“I don’t know," he said. “I’m here to win baseball games. I’m focusing on pitching and trying to win a baseball game. I don’t have anything to hide. I just go pitch. I don’t know what the media is writing. I don’t pay attention to you guys really that often, so I don’t have an opinion there.’’
Really, the only message Bauer wanted to send is that the Dodgers better wake up because the Giants and the Padres are pretty darn good.
“We knew it was going to be a difficult division," Bauer said. “I don’t think anyone’s surprised. The Padres are good. I don’t think anyone’s surprised the Giants are good. So, when you don’t play good baseball, and play a good team, you get beat.
“And that’s what happened."
In the meantime, the Padres’ confidence is growing, particularly with baseball’s crackdown on foreign substances. They believe they may have less to worry about than anyone else in the division. They love the fact there’s a level playing field, and couldn’t care less how umpires check on potential illegal activity, as long as everyone’s finally is clean.
“The only thing I really don’t like is it makes every pitcher that comes onto the mound kind of look like a guilty culprit until proven innocent," Dodgers reliever Blake Treinen said. "We all look like a bunch of cheaters in the public’s eyes.’’
The sentiment was echoed New York Yankees veteran reliever Zack Britton Wednesday with New York reporters, believing that baseball should have compliance officers who conduct inspections in clubhouses, dugouts and bullpens instead of during games.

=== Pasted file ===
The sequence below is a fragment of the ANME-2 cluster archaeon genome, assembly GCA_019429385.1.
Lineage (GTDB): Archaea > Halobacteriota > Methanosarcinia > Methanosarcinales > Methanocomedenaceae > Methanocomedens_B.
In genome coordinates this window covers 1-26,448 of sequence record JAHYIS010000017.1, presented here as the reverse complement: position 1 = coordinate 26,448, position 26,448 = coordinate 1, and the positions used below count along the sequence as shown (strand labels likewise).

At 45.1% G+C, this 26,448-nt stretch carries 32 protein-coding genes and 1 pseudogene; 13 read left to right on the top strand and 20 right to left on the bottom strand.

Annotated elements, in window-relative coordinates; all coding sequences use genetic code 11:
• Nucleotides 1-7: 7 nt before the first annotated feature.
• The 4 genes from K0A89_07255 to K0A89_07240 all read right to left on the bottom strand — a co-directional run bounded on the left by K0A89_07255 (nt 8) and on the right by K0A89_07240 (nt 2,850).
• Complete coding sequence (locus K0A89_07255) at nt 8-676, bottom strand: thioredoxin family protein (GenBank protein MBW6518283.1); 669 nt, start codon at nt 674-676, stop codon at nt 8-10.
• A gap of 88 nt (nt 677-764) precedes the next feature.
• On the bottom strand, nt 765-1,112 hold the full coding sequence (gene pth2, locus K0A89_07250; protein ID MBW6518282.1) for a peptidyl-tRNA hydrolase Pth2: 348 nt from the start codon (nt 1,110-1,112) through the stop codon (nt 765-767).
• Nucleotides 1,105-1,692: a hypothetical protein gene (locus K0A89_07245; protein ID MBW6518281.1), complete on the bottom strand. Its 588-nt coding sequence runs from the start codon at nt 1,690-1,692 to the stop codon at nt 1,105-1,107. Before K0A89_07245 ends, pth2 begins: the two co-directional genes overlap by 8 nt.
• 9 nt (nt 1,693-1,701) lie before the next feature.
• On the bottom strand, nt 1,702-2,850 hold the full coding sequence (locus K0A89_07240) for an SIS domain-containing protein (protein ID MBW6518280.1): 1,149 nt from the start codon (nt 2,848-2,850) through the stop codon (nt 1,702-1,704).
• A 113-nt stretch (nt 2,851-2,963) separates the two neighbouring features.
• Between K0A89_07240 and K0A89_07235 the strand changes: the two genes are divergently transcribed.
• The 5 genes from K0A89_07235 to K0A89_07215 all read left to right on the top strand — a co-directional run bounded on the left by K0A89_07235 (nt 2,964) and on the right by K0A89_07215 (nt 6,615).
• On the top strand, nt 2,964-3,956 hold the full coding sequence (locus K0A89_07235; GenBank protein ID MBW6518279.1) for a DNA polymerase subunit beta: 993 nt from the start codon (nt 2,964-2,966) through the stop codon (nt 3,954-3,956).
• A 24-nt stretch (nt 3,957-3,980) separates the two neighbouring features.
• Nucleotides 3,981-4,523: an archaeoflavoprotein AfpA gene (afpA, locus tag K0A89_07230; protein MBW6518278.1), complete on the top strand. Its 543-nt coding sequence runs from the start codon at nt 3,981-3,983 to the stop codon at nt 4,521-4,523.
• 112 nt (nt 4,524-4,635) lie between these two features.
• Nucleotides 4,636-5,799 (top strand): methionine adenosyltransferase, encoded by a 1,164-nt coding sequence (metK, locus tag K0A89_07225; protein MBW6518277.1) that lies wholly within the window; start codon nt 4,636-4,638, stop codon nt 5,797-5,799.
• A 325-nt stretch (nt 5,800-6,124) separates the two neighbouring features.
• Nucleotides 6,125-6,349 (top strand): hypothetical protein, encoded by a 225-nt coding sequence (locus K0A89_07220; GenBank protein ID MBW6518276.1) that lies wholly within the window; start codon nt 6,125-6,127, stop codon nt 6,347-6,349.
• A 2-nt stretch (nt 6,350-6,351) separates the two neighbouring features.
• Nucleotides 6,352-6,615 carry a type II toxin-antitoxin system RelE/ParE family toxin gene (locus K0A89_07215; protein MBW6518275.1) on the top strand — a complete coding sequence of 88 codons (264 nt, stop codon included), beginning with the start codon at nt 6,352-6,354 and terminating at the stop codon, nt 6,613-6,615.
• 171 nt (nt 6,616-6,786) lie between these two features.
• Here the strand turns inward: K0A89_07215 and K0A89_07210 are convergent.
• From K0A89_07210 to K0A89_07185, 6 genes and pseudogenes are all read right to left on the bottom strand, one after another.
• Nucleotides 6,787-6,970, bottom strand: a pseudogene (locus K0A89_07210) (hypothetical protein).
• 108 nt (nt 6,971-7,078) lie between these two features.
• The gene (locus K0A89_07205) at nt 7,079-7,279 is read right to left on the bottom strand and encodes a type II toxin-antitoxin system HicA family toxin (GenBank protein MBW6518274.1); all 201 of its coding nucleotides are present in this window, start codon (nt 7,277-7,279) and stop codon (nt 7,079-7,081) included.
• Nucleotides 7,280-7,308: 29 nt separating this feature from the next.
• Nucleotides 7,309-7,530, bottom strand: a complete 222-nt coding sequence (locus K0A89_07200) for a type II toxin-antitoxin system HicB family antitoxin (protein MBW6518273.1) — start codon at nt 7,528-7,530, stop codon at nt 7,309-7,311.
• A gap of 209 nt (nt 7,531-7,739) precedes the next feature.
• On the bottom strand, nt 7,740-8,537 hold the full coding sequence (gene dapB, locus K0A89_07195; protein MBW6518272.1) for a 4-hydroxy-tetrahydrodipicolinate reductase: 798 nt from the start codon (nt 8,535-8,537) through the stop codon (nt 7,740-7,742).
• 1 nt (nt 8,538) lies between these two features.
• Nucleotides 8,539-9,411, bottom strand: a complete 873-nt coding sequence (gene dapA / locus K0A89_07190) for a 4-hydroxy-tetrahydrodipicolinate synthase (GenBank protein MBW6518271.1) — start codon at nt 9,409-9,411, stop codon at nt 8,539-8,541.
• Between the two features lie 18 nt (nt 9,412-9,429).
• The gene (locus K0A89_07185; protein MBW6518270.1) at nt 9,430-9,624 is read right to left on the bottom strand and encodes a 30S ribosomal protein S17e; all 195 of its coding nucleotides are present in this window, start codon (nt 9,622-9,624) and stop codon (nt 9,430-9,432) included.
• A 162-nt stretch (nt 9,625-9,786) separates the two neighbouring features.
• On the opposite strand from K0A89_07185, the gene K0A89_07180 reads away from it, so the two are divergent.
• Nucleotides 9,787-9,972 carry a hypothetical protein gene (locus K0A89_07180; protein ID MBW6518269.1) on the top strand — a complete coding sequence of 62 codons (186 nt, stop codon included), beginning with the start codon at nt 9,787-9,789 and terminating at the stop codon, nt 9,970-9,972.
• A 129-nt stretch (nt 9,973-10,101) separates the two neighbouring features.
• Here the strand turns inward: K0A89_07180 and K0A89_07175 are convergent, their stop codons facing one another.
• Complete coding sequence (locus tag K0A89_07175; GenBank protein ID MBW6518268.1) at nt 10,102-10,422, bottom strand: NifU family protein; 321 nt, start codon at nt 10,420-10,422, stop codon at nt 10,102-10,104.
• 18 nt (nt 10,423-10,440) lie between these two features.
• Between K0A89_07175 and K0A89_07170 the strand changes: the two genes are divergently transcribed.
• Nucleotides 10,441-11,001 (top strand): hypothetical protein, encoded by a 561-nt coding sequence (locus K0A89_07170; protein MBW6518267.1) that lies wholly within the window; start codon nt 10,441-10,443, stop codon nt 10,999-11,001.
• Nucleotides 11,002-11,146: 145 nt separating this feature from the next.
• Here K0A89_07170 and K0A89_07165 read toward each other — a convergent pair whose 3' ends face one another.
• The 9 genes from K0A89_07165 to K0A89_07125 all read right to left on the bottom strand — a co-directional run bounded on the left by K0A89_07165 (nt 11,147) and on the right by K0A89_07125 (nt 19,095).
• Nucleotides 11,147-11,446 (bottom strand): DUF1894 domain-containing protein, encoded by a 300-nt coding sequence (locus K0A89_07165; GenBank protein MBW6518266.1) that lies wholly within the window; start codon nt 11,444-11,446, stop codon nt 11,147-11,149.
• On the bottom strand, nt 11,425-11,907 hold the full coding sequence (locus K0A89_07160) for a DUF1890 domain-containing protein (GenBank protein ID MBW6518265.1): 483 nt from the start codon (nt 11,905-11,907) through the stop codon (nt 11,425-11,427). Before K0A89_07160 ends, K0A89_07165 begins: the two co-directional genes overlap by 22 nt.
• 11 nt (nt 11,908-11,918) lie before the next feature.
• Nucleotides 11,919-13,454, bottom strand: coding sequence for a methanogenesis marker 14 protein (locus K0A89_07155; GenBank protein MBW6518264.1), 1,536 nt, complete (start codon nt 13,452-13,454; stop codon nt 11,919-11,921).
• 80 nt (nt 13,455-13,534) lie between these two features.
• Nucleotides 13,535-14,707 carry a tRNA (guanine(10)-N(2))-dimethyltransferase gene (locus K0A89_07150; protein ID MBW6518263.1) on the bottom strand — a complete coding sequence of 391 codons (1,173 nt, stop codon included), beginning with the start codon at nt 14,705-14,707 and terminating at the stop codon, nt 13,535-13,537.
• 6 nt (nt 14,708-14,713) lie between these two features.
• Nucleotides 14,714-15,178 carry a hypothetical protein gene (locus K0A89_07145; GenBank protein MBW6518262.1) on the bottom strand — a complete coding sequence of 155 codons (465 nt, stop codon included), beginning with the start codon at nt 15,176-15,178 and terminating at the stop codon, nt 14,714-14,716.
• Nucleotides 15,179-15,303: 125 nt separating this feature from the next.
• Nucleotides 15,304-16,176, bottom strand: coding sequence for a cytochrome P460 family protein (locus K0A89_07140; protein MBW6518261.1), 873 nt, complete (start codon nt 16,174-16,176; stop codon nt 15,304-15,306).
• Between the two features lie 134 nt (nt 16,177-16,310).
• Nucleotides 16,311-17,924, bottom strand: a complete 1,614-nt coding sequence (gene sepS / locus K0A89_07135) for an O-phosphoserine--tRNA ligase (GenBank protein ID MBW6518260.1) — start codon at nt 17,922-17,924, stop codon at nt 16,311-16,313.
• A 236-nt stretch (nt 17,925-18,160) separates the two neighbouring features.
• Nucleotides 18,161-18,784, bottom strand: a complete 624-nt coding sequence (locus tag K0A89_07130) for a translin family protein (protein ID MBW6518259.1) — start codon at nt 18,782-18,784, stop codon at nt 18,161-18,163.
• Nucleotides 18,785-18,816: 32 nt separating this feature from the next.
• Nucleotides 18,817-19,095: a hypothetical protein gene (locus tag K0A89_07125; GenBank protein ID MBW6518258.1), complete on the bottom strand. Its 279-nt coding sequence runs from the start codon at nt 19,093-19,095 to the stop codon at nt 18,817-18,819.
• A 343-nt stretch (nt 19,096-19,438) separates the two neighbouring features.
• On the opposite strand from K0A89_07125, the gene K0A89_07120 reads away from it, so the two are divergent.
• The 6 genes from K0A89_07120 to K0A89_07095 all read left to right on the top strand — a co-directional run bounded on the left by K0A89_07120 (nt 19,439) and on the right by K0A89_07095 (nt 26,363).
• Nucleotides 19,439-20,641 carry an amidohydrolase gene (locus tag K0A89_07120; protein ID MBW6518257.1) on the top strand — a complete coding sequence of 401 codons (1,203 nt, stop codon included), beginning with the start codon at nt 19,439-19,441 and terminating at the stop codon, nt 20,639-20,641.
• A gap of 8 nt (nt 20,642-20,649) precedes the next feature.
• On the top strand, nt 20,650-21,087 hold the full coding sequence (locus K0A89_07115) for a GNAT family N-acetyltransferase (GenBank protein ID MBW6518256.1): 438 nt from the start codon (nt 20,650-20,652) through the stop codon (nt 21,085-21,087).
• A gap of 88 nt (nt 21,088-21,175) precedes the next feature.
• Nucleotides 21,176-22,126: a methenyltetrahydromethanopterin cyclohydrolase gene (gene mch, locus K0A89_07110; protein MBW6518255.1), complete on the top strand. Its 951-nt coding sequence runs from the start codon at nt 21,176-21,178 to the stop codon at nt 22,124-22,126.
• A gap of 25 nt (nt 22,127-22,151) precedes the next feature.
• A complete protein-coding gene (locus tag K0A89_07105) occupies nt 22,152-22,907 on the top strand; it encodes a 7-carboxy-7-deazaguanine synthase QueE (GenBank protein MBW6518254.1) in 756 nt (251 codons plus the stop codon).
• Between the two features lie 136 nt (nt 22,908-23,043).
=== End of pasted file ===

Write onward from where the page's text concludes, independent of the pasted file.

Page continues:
“I just think the optics are just absolutely embarrassing for our game, and that's not what I want to wake up and read about regarding our game in the morning, ’’Britton said. “If I’m a young kid at the game and I’m asking my dad, “Well, hey, what’s going on? Why are they getting checked?’ What’s he going to say? 'Well, I think everyone’s cheating.’
“I mean, this that what we want the game to be about, like we’re assuming you’re cheating? I just think it’s a bad look.’’
Then again, it’s not a good look either when pitchers are dropping their pants, showing up umpires, with Oakland Athletics closer Sergio Romo unzipping his pants Tuesday night and pulling them halfway down when checked by the umpiring crew.
“You know, he’s a playful guy," Athletics manager Bob Melvin said. “I don’t think he meant anything by it. I will credit the umpires with the way they’ve handled this, they’ve been fantastic in it. Try to make light of it, smile with guys and do it quickly. So, that won’t happen again.’’
Who knows, maybe with the crackdown, the blatant cheating will finally dissipate, with hitters furious how prevalent illegal substances were used by ptichers throughout the game. Baseball is on pace for 5,000 more strikeouts than hits this year after never having more strikeouts than hits in a single season before 2018.
“We were so stupid as hitters saying, “'Oh yeah, it’s for control,’" Cubs All-Star Kris Bryant said. “We just don’t want them to hit us.’
“That was such a cop-out. I love that things are kind of going the other way."
Look around the league. Spin rates are down. Batting averages are up. And no one is getting hit by pitches any more than they were before the crackdown.
The game is starting to regain some of its purity, and for the Padres, they’ve got nothing to hide, believing that with a level playing field there’s no reason they can’t be the last team standing and winning their first World Series in franchise history.
“Hey, we believe, this could be an awfully special year," ’Padres pitcher Blake Snell said.